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Chairmen Higgins, Bishop Open Joint Hearing: Border Security Technologies “Play a Critical Role” In Countering Threats, Mass Illegal Immigration

July 9, 2024

WASHINGTON, D.C. — Today, House Homeland Security Subcommittee on Border Security and Enforcement Chairman Clay Higgins (R-LA) and Subcommittee on Oversight, Investigations, and Accountability Chairman Dan Bishop (R-NC) delivered opening statements in a joint subcommittee hearing to examine the potential for emerging technology to enhance the border security mission. Since President Biden and now-impeached Department of Homeland (DHS) Security Secretary Alejandro Mayorkas took office, there have been more than 9.7 million encounters nationwide and more than 7.9 million encounters at the Southwest border. It is critical that lawmakers and the American people understand the challenges facing DHS law enforcement at our borders, and the technologies necessary to safeguard them.

Watch Subcommittee Chairman Higgins’ full opening statement.

As prepared for delivery:

Good afternoon and welcome to the Subcommittee on Border Security and Enforcement and the Subcommittee on Oversight, Investigations, and Accountability joint hearing on technology’s role in enhancing our border security.

The crisis at our southern border poses an existential risk to our nation. To combat this threat, emerging border security technologies play a critical role in deterring criminal activity and the mass illegal immigration that we have witnessed under the Biden administration.

Illegal immigration has surged to an unprecedented level with approximately 9.7 million illegal aliens who have crossed our borders since President Biden took office. This is more than double the entire population of my home state of Louisiana.

The influx of fentanyl and other deadly drugs is destroying American families and communities. The latest data shows that in the past year, approximately 13,000 pounds of fentanyl have been seized at the Southwest border. Cutting-edge technology is crucial in interdicting these dangerous substances and apprehending drug traffickers.

Furthermore, dangerous cartels continually exploit vulnerabilities in our border security. DHS’s partnership with the private sector is crucial in leveraging the most advanced technologies available to identify, track, and respond to these threats on land, air, and sea.

We have a responsibility to our nation to use every tool and technology at our disposal to protect our homeland from these threats.

DHS’s deployment of emerging technologies is necessary to combat the illegal movement of aliens, drugs, weapons, and other illicit commodities from crossing the United States border.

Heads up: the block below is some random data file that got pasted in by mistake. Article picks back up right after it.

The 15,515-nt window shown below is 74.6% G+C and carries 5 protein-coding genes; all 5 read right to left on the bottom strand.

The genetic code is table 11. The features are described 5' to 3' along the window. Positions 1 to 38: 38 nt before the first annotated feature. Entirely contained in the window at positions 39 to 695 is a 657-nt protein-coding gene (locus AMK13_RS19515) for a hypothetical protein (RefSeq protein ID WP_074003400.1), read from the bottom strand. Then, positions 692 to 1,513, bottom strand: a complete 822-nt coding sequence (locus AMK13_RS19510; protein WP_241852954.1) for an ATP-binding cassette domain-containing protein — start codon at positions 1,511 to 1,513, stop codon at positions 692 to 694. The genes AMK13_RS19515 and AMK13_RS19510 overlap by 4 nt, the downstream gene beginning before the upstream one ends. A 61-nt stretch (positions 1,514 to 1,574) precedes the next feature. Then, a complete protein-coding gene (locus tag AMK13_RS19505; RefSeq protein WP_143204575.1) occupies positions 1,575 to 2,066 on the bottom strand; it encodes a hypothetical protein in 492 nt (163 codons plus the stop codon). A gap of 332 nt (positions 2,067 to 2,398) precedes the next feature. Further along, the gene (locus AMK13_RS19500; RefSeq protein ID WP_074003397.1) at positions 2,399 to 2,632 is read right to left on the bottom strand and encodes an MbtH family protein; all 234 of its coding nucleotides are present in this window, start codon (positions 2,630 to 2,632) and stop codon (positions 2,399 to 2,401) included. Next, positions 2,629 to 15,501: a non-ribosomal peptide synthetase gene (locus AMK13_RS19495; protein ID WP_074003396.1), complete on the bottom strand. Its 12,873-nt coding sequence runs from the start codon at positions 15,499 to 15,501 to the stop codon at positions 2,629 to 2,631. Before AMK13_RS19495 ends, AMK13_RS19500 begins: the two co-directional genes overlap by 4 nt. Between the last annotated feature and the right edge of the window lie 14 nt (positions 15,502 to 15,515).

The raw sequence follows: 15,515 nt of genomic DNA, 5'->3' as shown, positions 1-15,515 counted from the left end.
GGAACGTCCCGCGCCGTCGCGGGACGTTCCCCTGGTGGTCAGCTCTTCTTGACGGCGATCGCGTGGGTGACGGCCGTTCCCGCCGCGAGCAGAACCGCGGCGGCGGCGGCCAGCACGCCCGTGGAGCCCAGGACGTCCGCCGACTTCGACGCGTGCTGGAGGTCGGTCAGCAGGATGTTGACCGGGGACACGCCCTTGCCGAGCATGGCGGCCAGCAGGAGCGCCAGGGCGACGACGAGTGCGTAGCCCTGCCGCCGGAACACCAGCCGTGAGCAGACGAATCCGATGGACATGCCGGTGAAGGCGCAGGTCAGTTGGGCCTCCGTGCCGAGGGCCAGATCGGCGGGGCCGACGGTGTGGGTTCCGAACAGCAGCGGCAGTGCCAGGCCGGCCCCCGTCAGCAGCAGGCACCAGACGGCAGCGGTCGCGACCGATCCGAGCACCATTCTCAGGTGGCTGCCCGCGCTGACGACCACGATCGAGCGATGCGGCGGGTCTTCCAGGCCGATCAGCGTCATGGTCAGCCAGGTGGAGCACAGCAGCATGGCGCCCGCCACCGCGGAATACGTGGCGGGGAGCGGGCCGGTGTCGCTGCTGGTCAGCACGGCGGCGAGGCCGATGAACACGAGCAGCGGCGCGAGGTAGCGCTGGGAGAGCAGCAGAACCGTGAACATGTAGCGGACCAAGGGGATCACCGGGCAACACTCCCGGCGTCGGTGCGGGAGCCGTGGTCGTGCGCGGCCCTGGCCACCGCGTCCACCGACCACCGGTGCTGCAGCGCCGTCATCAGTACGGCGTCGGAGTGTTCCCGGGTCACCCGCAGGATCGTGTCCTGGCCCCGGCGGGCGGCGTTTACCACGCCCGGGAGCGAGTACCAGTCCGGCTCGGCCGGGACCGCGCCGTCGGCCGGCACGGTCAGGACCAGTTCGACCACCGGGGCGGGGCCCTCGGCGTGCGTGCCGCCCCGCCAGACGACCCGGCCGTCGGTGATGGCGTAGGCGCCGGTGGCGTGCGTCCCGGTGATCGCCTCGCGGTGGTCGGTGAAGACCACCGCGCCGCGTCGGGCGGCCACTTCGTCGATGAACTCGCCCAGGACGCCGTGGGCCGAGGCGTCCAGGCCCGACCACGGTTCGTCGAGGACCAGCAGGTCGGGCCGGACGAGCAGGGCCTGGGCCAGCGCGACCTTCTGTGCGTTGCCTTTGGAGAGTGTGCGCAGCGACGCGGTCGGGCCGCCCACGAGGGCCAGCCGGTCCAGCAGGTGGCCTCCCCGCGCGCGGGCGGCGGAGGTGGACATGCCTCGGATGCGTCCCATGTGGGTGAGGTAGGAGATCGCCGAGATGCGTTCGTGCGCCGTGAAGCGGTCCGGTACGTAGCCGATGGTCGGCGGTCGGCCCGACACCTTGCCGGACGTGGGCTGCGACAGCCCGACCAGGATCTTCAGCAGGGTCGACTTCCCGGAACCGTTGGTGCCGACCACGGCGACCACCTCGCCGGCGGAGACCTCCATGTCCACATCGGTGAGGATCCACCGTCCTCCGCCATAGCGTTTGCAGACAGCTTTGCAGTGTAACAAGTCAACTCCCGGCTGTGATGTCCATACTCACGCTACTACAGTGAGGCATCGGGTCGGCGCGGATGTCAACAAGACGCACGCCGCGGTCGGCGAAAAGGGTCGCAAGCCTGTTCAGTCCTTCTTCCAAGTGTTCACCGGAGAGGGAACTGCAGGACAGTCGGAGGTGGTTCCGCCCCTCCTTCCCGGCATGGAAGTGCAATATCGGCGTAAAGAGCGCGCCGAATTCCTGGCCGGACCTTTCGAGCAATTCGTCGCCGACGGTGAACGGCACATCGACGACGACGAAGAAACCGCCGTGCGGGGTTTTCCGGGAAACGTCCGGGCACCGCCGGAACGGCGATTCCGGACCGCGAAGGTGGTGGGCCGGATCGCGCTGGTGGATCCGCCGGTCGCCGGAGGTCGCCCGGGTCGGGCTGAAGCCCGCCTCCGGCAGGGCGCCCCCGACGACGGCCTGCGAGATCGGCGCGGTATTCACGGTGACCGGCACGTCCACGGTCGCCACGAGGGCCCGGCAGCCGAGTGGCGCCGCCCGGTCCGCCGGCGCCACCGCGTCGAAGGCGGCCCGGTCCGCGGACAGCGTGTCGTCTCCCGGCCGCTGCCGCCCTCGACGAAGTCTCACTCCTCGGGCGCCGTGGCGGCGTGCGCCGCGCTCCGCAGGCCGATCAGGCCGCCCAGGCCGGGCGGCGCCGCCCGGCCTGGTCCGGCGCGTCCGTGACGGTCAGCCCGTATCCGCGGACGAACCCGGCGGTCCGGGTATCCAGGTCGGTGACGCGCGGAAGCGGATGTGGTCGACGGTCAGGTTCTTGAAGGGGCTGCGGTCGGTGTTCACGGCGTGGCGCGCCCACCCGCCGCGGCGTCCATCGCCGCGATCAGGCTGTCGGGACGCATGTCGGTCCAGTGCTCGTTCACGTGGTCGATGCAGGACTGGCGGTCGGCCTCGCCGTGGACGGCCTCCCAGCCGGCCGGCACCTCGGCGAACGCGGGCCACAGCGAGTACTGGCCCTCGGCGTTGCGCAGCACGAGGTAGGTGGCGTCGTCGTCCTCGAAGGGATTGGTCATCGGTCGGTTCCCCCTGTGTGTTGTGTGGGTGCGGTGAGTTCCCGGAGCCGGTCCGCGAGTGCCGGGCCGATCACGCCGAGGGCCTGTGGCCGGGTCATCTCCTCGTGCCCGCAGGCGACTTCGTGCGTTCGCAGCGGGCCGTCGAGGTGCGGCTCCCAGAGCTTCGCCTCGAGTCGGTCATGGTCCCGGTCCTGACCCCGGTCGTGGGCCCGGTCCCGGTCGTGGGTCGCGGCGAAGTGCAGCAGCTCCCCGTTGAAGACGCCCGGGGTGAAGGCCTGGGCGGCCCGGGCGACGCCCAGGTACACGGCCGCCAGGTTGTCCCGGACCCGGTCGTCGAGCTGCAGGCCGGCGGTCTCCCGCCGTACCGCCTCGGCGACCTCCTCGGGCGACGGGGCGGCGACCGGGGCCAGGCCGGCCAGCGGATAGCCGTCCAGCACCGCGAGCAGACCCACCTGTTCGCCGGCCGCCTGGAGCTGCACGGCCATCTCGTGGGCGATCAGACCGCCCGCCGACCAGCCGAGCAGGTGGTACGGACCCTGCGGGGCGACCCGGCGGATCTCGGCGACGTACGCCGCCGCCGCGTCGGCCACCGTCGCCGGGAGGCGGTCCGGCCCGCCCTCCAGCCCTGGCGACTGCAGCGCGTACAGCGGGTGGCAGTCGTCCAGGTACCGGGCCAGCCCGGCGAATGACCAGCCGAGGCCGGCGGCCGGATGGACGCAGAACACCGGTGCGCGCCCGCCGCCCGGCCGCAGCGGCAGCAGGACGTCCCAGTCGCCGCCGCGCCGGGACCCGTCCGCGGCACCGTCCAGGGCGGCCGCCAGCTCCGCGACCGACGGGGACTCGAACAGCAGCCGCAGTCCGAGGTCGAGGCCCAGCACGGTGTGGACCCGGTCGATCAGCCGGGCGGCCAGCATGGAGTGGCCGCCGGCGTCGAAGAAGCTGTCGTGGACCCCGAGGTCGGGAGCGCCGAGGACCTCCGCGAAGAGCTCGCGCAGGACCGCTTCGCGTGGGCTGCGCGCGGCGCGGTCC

As transnational criminal organizations and terrorists constantly seek new methods to penetrate the vulnerable border, these innovative technologies are essential in countering these evolving threats, including the use of cartel drones and coyote smuggling operations.

The commercial security industry has always played a vital role in protecting America’s homeland. Private sector investments in new technologies have enabled components such as Customs and Border Protection (CBP) to strategically deploy personnel and technology to maximize the agency’s effectiveness and fulfill its mission.

I would like to express my gratitude to our witnesses for appearing before the Committee today to discuss how DHS works with industry to provide advanced solutions to our law enforcement personnel on the ground, emblematic of the many private partners working with DHS to secure our homeland.

Border security technology will never replace frontline agents and officers. However, technology can be a critical tool to aid law enforcement personnel carry out their mission. The need for advanced technology will continue to grow, as well as the need for personnel readiness to defend our nation.

With that, I yield back the balance of my time and look forward to hearing from our witnesses.

Watch Subcommittee Chairman Bishop’s full opening statement.

As prepared for delivery:

Good afternoon and thank you to our witnesses for joining us today to share insights on how the Department of Homeland Security can partner with the private sector for technological solutions to enhance border security.

As Chairman of the Subcommittee on Oversight, Investigations, and Accountability, I have no doubt of the critical need for DHS to take advantage of technologies to increase the operational effectiveness of the agents responsible for securing our nation’s borders.

These technologies act as a force multiplier for CBP agents in the field, providing them with greater situational awareness and enabling more efficient use of CBP resources.